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Livestreaming job fair gains popularity

By Zhou Mo in Shenzhen | HK EDITION | Updated: 2021-04-16 15:02
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Job hunters seek hiring information at a job fair in Shenzhen, Guangdong province. [PHOTO PROVIDED TO CHINA DAILY]

While livestreaming has become the most important way for commodity sales on the Chinese mainland since the COVID-19 outbreak, it's also being used by employers as a new way to hire employees.

A greater number of mainland companies are advertising their job openings through "livestreaming rooms", where they make themselves known to job hunters, introduce the jobs offered and interact with online viewers.

In Shenzhen, a livestreaming job fair last month saw 20 enterprises taking part, offering more than 7,500 jobs. The posts included coding engineers, foreign trade sales people, technicians, warehouse keepers, and customer service representatives.

"Livestreaming has become an important way for companies to publicize themselves since the pandemic started," said Fang Li, a human resources manager at an electronics manufacturing company in Shenzhen.

"Through this new recruitment method, job hunters can get a better understanding of us, including our work environment, corporate culture and the jobs we offer. We can also reach out to a large number of prospective job seekers within a short period, making recruitment more efficient," he said.

A livestreaming job fair launched by mainland online job recruitment platform Boss Zhipin last month was reported to have attracted more than 10,000 people in half an hour. Dozens of enterprises, including such big names as Hangzhou-based tech group NetEase and US fast-food chain KFC Corp, joined the online event.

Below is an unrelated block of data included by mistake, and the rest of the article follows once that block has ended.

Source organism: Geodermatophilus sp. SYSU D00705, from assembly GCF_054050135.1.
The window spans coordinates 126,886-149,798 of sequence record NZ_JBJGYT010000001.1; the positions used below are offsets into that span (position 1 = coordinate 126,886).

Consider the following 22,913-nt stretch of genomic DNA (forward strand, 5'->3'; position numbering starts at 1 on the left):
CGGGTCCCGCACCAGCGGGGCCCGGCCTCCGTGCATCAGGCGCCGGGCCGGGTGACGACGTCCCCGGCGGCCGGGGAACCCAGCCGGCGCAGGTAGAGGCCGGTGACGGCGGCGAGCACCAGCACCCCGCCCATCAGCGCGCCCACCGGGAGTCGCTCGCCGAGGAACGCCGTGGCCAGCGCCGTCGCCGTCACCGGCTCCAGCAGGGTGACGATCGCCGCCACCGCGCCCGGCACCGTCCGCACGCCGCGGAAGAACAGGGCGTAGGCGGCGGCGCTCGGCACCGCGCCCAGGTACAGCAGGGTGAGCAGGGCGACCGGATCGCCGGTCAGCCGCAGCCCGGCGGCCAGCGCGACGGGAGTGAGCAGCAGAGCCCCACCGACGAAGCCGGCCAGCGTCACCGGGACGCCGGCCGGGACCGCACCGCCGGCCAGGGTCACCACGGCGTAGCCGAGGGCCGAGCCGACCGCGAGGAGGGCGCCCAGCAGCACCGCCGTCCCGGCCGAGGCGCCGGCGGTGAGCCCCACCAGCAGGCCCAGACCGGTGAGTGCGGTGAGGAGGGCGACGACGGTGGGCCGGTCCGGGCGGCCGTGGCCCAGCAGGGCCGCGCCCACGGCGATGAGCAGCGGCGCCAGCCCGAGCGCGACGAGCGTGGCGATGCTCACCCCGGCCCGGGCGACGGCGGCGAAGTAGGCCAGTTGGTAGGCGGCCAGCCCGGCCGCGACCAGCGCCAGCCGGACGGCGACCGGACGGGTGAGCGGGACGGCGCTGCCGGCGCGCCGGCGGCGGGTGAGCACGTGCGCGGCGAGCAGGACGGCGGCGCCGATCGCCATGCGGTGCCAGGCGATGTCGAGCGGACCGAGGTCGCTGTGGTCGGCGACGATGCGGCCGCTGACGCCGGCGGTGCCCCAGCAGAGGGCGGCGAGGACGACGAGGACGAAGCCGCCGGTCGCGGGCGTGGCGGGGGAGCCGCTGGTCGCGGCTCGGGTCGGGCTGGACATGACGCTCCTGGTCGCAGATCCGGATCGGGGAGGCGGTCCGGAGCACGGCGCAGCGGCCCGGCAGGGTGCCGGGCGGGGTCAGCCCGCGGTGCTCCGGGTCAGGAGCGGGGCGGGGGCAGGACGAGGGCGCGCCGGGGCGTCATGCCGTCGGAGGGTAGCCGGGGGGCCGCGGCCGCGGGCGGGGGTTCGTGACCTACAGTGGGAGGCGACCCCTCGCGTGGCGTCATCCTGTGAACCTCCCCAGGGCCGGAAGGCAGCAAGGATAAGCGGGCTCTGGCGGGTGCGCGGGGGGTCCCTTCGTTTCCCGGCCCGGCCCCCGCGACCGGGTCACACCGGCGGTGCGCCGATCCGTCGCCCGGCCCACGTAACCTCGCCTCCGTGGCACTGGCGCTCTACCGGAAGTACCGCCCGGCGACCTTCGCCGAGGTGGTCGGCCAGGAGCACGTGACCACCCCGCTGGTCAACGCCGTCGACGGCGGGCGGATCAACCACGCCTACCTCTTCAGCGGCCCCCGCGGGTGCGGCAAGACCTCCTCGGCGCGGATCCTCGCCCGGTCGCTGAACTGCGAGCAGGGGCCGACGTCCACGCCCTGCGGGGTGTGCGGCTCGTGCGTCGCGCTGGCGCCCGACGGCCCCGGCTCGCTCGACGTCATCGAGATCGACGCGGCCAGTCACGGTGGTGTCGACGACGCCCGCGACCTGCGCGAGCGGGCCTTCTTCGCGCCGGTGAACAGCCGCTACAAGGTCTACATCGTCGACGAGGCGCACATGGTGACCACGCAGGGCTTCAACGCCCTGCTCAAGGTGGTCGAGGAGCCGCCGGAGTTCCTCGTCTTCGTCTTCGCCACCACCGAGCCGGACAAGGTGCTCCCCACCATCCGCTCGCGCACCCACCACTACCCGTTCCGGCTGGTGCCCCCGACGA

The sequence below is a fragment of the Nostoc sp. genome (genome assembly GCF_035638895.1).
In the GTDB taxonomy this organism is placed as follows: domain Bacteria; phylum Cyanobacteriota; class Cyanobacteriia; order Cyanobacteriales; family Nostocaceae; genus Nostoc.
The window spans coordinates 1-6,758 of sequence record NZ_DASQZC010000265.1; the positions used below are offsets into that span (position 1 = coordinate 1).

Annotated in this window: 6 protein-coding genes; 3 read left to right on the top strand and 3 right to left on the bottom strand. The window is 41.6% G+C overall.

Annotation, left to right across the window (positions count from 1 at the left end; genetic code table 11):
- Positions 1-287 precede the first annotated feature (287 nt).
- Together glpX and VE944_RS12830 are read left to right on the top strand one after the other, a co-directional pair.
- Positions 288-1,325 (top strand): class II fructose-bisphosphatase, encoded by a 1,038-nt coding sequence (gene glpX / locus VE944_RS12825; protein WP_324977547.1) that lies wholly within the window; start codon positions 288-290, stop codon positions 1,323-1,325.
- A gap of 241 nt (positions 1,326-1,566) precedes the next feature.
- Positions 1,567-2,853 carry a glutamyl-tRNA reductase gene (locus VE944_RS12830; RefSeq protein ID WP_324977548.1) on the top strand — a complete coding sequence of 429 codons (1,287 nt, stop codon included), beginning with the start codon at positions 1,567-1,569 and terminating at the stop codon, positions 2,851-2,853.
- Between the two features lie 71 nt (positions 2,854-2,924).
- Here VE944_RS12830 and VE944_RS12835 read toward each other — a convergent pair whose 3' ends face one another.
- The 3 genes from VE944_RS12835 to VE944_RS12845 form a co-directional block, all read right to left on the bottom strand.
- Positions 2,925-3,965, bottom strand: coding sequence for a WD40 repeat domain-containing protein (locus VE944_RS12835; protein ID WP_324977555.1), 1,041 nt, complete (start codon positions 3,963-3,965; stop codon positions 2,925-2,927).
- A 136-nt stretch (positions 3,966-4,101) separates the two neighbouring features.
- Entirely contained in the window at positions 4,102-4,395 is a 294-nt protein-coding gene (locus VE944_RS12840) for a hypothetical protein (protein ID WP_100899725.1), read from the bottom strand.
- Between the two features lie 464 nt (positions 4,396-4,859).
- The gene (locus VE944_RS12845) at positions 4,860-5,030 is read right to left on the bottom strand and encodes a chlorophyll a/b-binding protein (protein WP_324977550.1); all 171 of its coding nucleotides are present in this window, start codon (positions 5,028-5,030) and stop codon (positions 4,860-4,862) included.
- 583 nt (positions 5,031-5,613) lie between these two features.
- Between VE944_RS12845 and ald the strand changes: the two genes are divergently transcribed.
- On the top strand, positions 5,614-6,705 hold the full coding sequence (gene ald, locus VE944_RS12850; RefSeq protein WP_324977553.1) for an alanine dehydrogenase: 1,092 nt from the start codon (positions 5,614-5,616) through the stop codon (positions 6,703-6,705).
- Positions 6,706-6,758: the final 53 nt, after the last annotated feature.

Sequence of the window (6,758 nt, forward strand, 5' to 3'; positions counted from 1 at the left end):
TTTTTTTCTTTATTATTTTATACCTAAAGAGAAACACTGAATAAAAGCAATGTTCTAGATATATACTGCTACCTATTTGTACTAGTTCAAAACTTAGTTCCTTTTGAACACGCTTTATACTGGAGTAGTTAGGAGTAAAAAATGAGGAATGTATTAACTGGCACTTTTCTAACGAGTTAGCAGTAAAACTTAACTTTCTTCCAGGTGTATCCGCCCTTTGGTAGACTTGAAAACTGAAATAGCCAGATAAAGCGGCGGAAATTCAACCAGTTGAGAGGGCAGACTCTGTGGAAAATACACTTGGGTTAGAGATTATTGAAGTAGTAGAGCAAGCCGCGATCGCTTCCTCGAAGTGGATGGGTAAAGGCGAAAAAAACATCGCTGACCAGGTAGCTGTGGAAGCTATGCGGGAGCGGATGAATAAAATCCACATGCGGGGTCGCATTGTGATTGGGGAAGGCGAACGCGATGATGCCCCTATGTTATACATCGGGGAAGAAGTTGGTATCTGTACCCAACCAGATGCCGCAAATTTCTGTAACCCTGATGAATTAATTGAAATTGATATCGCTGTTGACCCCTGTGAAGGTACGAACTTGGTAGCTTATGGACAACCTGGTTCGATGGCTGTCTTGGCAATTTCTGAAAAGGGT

However, some employers are still a bit conservative about the new recruitment model.

"Recruitment through livestreaming is more suitable for well-known or large enterprises because job seekers are more willing to watch their shows. For smaller ones, they may have difficulty in attracting a bigger audience," said a human resources manager at a catering company in Shenzhen surnamed Chen.

He said livestreaming won't change the job recruitment landscape in future although it provides an alternative for employers.

"Livestreaming has its own advantages, but it will not replace the traditional mode of offline recruitment. For most employers, they still prefer face-to-face interviews with job seekers," he said.

Lyu Mingli, a 30-year-old employee at a semiconductor company in Shenzhen, said that she would like to use livestreaming in seeking jobs.

"It's another platform for me to look out for employment opportunities," she said. "Also, if I'm confused with the job descriptions or requirements, I can directly ask the human resources people concerned. This will save time in the process."

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